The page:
During the data exploration stage, the Data Scientist may discover that the sample of respondents from a survey for example is imbalanced as there are more female than male respondents, resulting in design bias. The datasets can be balanced by considering down-sampling or over-sampling methods. Examples of python packages that do this automatically are SMOTE for over-sampling or imblearn that does both.
It is good practice to calculate pairwise correlations between all variables that are included in the model during the data exploration step, which is a statistical technique used to identify multicollinearity. This will assist in identifying confounding variables leading to confounding bias. Correlation thresholds can be set to determine which features to exclude from the model.
When confounders are found, it is best to engage with SMEs from the business to determine whether the variables should be included in the model. An example where confounders were avoided is during the development of a predictive model that used sensor data in an LNG (Liquefied Natural Gas) plant to predict LNG production. In the first few model runs, a very high model accuracy score was generated by the model. After looking at the top predictor variables during a model presentation, the production engineer identified a confounding variable. This variable in an LNG plant varies after LNG has been produced and as such is a proxy dependent variable. By removing this variable from the model, the model was able to generate more reliable results.
The removal of label bias may involve some in-depth data exploration. For instance, several university students were used to label plant samples as either wheat, barley, or canola. The predictive model output generated very low model accuracy scores. Unsupervised clustering (k-means clustering) on all features that were entered in the model was used to determine if the algorithm would cluster wheat, barley, and canola samples as separate clusters. The model output accurately classified most of the observations, but a few observations were found in the wrong cluster. This was attributed to one of the features that was entered in the model. The relationship between this feature and the probability of belonging to a specific class was used to re-label the dataset.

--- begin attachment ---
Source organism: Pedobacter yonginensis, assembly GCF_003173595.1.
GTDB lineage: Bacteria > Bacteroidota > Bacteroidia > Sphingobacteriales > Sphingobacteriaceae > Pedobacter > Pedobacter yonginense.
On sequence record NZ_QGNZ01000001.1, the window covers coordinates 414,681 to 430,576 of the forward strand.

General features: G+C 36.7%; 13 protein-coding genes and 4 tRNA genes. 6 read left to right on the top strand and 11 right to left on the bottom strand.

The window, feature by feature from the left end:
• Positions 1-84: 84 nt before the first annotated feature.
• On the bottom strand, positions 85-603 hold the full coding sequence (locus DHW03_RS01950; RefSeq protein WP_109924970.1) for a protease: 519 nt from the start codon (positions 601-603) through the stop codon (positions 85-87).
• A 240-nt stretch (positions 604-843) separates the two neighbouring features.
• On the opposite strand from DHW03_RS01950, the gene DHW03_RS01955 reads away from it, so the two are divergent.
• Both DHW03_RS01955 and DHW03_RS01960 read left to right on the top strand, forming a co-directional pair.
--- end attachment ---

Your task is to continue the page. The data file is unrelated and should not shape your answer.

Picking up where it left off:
Feature selection is key when developing good models as it is important to filter out irrelevant or redundant features from the dataset. This can prevent omitted variable bias from occurring. Some supervised algorithms have built-in feature selection such as Regularised Regression and Random Forests.
Without in-built feature selection (e.g. nearest-neighbours), Data Scientists can employ variance thresholds. Features whose values remain constant should be excluded from a model as they do not have enough variance to explain the outcome variable. For example, a continuous variable with 95% of values as 1 is unlikely to be useful. Likewise, a categorical variable where all observations belong to one category will not provide information for the model.
When the dataset has a high number of features, Principal Component Analysis (PCA) can be used to reduce the number of features into principal components (linear combinations of features). However, this changes the scale of the output features. Principal components are also difficult to interpret.
Another option is Genetic Algorithms (GAs) that are a type of search algorithm that use mutation and crossover (biology and natural selection principles) to efficiently traverse large solution spaces; thereby, assisting in the selection of features from very high-dimensional datasets. Unlike PCAs, GAs preserve the output features.
Model interpretation and communication
When a model is being interpreted, it is important for Data Scientists to look at all of the information resulting from a model and present this information factually, even though it may disagree with the business hypotheses. Likewise, when communicating model output, it is important to have a fact-based conversation with the stakeholders.
To ensure that the audience can comprehend and trust the model output, rather than seeing it as a black box, Data Scientists should use techniques that can improve transparency and model explainability.
Models can be explained using global or local explainability⁹. Global explainability displays a high-level view of the model and how the features in the data collectively influence the result. An example is using the coefficients of a multiple linear regression model to explain the magnitude and direction of the features in explaining the variability of the outcome variable. Local explainability is used to explain each observation within the dataset using one feature at a time.
Partial Dependence Plots (PDPs) provide a global visual representation of how one or two features influence the predicted value of the model, whilst holding other features constant. These plots help identify whether the relationship between the outcome variable and selected feature is linear or complex. PDPs are model-agnostic.